Dr Ryan Marino, a medical toxicologist and addiction specialist in Cleveland, Ohio, told VICE News that it would be logistically difficult to inject a group of people at a show.
“It wouldn’t be easy to do. Anyone who administers drugs knows that giving someone such an injection is very obvious and usually painful, but it’s not something that can be done stealthily, ”he said.
“Injecting someone into the neck is difficult,” Zagorski said, adding that the drug would likely hit a muscle, not a vein, which means it would take longer to pass through the body.
Zagorski said that when you factor in the circumstances the security guard found himself in – the total chaos with people dying around him in the dark – it seems like it would be difficult to assess whether someone has him. stabbed with drugs.
“We’re getting into the urban legend a lot here,” Zagorski said.
She said Finner’s remarks, which were reported by numerous media outlets as confirmation that someone was stabbed with a needle, were irresponsible.
“The police tend to think in these situations that it is okay even if they are wrong, because it just makes people more vigilant about drugs,” she said.
Marino told VICE News that if someone was injected with drugs at the concert, it should be easy to provide evidence, including toxicology tests from people who believe they were injected.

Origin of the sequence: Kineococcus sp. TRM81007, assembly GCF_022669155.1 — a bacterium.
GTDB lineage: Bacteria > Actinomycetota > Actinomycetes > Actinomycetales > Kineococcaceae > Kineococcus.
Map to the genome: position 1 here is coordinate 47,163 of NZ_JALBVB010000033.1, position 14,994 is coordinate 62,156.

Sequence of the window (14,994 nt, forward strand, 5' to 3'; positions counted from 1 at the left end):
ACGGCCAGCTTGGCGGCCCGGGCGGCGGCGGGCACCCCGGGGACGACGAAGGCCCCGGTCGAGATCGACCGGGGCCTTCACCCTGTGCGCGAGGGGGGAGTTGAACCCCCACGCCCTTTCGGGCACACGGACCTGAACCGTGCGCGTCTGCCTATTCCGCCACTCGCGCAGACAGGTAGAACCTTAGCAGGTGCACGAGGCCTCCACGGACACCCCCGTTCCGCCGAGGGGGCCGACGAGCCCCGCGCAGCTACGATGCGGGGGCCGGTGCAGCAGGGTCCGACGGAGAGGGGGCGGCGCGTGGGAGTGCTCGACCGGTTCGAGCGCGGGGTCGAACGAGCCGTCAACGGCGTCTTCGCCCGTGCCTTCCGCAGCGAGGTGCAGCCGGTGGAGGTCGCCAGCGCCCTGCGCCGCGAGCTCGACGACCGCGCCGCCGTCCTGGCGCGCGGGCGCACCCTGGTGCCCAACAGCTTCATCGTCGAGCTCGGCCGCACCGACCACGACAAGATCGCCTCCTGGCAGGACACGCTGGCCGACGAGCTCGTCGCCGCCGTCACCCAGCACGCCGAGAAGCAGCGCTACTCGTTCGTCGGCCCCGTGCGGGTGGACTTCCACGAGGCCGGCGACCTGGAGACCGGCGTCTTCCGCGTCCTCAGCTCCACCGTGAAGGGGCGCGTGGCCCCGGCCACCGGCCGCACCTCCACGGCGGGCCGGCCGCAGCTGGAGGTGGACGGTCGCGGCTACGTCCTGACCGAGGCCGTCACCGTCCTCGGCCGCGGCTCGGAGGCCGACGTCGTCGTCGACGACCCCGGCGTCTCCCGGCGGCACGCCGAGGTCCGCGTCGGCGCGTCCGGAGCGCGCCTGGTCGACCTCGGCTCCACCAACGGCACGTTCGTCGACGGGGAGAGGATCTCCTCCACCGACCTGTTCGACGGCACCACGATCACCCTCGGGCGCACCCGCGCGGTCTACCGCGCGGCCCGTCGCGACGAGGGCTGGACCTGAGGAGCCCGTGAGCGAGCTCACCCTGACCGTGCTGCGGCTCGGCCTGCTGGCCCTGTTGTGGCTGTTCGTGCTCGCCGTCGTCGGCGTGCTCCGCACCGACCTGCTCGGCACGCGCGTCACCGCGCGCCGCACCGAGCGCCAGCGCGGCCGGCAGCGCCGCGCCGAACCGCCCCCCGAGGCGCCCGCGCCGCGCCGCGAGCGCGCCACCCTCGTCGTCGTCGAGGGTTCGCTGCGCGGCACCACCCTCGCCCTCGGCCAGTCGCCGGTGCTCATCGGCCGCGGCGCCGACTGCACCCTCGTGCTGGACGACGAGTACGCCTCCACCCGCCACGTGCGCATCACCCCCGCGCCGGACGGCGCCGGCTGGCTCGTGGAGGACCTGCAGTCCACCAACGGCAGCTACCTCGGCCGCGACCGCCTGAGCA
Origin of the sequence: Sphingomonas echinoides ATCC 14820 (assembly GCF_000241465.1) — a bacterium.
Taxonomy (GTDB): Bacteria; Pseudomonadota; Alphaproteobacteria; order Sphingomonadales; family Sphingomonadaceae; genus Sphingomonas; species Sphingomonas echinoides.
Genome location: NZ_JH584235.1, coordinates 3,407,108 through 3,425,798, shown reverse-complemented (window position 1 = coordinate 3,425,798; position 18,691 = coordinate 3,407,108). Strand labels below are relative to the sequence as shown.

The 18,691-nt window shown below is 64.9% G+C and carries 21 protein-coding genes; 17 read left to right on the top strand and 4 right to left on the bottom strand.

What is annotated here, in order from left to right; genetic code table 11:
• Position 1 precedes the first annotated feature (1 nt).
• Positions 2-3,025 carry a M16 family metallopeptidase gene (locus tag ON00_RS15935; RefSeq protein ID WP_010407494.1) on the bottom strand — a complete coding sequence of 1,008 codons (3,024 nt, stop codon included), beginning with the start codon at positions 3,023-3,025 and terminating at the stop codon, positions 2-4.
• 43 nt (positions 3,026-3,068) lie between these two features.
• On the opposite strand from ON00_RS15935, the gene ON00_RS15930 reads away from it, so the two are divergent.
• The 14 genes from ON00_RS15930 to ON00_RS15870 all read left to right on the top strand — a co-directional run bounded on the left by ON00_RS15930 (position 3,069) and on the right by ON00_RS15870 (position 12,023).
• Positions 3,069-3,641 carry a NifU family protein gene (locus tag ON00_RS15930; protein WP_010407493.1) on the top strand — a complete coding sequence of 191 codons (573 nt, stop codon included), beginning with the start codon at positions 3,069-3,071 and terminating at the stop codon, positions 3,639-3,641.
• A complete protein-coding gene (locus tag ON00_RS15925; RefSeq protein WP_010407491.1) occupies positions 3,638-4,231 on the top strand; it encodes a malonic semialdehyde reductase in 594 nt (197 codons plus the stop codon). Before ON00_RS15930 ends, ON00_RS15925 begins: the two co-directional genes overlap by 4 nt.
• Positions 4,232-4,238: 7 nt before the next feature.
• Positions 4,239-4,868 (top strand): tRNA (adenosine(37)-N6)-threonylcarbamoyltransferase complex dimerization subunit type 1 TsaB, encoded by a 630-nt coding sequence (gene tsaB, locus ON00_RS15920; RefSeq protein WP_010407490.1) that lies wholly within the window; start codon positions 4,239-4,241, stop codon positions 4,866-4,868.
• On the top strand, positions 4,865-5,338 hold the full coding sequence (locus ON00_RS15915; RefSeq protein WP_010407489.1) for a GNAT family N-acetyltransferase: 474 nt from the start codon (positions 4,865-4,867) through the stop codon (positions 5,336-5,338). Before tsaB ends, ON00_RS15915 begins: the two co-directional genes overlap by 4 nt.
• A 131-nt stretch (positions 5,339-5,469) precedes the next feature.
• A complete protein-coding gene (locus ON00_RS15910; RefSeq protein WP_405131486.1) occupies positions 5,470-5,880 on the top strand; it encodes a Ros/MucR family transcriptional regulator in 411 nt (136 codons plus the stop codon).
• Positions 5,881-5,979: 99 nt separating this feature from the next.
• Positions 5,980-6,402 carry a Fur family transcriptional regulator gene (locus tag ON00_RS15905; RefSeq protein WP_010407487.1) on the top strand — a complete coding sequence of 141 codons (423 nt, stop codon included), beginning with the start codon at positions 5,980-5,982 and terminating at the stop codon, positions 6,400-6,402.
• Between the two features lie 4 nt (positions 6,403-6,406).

Finner said homicide and narcotics detectives were working on the Astroworld case.
Astroworld’s drug hit theory comes as doping injection rumors began to circulate in September and October in the UK, after social media posts featuring victims’ testimonies with photographs of suspected and bruised injection sites have become viral.
Although a small number of arrests have been made in Nottingham and Sussex, police forces across the country have yet to confirm that doping injections exist or charge anyone, and if they do, what substances or devices are used and where they may originate. As of October 27, British police forces had recorded 198 confirmed reports of alcohol consumption in the previous two months, as well as 56 incidents in which victims said they feared they had been doped by injection.
Experts VICE World News spoke with suggested the injections would be incredibly unlikely. If they did occur, they would be significantly more risky for the abuser compared to traditional alcohol consumption and would likely involve some level of medical or technical training.
There have been confirmed reports of victims who claimed to have been injected doping, which were later found not to have undergone toxicology tests, such as one case in Exeter. The social media panic led to the spread of disinformation around HIV too.
But VICE World News also reported that a lack of a standardized protocol between healthcare and the police makes it difficult to effectively verify new information and threats. Reports of the peaks tend to increase each fall – when students begin their university studies – and victims VICE World News spoke to pointed out that there was little support and opportunity to hand over samples of urine or blood because their cases are not taken seriously enough.
– with files from Sophia Smith Galer
Follow Manisha Krishnan on Twitter.